Global Covid Vaccine Access – January 2022

Dear Constituent,

Thank you for contacting me about the Global Vaccine Access.

I am proud that the UK hosted this Global Vaccine Summit in June 2020 to raise vital funds for Gavi, the Vaccine Alliance, to support their work to protect almost half the world’s children against deadly, preventable diseases.

The UK is committed to rapid, equitable access to safe and effective Covid-19 vaccines. This is being done through our £548 million commitment to the COVAX Advance Market Commitment – the international initiative to support global equitable access to vaccines, which the UK helped establish in 2020. As of 2 February, COVAX has provided over I billion doses to 144 participants,

At the UK-hosted G7 Summit in June 2021, the Prime Minister announced that the UK will share 100 million Covid-19 vaccine doses with developing countries by June 2022. Of the vaccines the UK is sharing, 80 per cent will go to COVAX, which remains best-placed to allocate vaccines to where they will be most effective. The remaining 20 per cent are being shared bilaterally. On 30 December, the Government confirmed that it had met its target to donate 30 million vaccines by the end of 2021.

In the Westminster Hall debate on equitable vaccine access on the 13th January, the minister stated that there is a serious risk that a TRIPS waiver (a proposal to suspend intellectual property protections for products and technologies which are set out in the World Trade Organisation Trips agreement) could undermine the intellectual property framework that helped to produce covid-19 vaccines, and could disincentivise future research and development investment. The minister advised that the UK Government remains open to all initiatives that will have a demonstrable impact on vaccine production and distribution, and will continue to engage constructively in discussions at the World Trade Organisation to that end. However, efforts need to be focused on actions that will make timely and substantive differences, such as further voluntary licensing and technology transfer agreements. That is why the UK Government supports the voluntary licensing approach taken by the team at Oxford University and AstraZeneca. Their collaboration with the Serum Institute of India has vastly scaled up manufacturing for global supply.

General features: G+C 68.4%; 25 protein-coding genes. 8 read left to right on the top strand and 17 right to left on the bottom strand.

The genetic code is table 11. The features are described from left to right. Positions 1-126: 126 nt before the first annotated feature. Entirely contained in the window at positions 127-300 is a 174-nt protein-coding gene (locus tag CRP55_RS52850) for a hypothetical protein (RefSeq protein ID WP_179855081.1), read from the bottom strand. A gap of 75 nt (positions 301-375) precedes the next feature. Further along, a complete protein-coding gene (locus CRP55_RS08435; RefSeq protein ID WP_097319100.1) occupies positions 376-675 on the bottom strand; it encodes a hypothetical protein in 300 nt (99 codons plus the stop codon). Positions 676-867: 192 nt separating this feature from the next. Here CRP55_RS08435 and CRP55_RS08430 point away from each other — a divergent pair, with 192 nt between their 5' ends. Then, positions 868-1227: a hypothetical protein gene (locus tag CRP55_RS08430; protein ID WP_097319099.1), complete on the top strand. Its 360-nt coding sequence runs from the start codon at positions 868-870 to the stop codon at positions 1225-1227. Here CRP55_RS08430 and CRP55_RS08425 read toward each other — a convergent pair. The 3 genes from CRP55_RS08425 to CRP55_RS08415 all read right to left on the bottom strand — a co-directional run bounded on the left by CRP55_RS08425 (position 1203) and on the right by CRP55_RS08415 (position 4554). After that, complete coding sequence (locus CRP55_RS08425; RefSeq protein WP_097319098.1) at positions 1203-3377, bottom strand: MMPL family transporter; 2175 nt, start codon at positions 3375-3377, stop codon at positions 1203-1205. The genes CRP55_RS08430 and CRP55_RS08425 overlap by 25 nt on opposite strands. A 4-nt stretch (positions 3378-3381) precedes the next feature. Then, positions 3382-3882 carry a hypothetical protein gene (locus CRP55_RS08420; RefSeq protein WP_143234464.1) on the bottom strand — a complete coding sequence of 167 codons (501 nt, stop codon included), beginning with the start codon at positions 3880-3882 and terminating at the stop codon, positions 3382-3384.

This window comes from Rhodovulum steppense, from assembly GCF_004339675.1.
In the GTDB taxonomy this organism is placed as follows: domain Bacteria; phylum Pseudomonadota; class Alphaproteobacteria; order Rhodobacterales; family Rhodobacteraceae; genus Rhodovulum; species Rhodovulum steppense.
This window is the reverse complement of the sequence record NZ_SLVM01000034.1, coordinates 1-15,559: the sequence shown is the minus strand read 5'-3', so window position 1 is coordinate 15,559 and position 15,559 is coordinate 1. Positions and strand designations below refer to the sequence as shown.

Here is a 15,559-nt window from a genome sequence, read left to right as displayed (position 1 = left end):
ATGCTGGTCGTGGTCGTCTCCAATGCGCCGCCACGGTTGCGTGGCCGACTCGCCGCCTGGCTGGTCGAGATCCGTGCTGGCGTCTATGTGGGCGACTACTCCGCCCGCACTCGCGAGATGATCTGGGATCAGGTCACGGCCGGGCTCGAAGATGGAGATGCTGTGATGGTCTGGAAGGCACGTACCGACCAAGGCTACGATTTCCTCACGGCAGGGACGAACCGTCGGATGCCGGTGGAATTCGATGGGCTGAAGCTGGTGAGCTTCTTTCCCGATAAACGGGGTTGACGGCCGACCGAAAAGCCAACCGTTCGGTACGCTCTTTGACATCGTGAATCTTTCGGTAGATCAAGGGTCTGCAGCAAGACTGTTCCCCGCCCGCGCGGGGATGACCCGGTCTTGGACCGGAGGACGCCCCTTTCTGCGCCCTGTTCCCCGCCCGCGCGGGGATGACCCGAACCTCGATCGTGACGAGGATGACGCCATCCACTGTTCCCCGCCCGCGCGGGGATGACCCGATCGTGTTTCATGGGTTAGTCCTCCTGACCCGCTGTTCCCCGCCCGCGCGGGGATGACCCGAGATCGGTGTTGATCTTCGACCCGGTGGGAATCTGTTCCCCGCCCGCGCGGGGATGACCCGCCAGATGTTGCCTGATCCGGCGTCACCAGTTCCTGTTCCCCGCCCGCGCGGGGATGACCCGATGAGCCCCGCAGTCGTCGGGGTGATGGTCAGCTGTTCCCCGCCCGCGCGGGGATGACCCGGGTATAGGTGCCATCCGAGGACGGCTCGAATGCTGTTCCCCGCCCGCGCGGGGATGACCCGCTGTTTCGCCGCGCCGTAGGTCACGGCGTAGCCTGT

You can read the debate and the minister’s response in full on the following link, Global Vaccine Access - Hansard - UK Parliament

Thank you again for taking the time to contact me.


Richard Fuller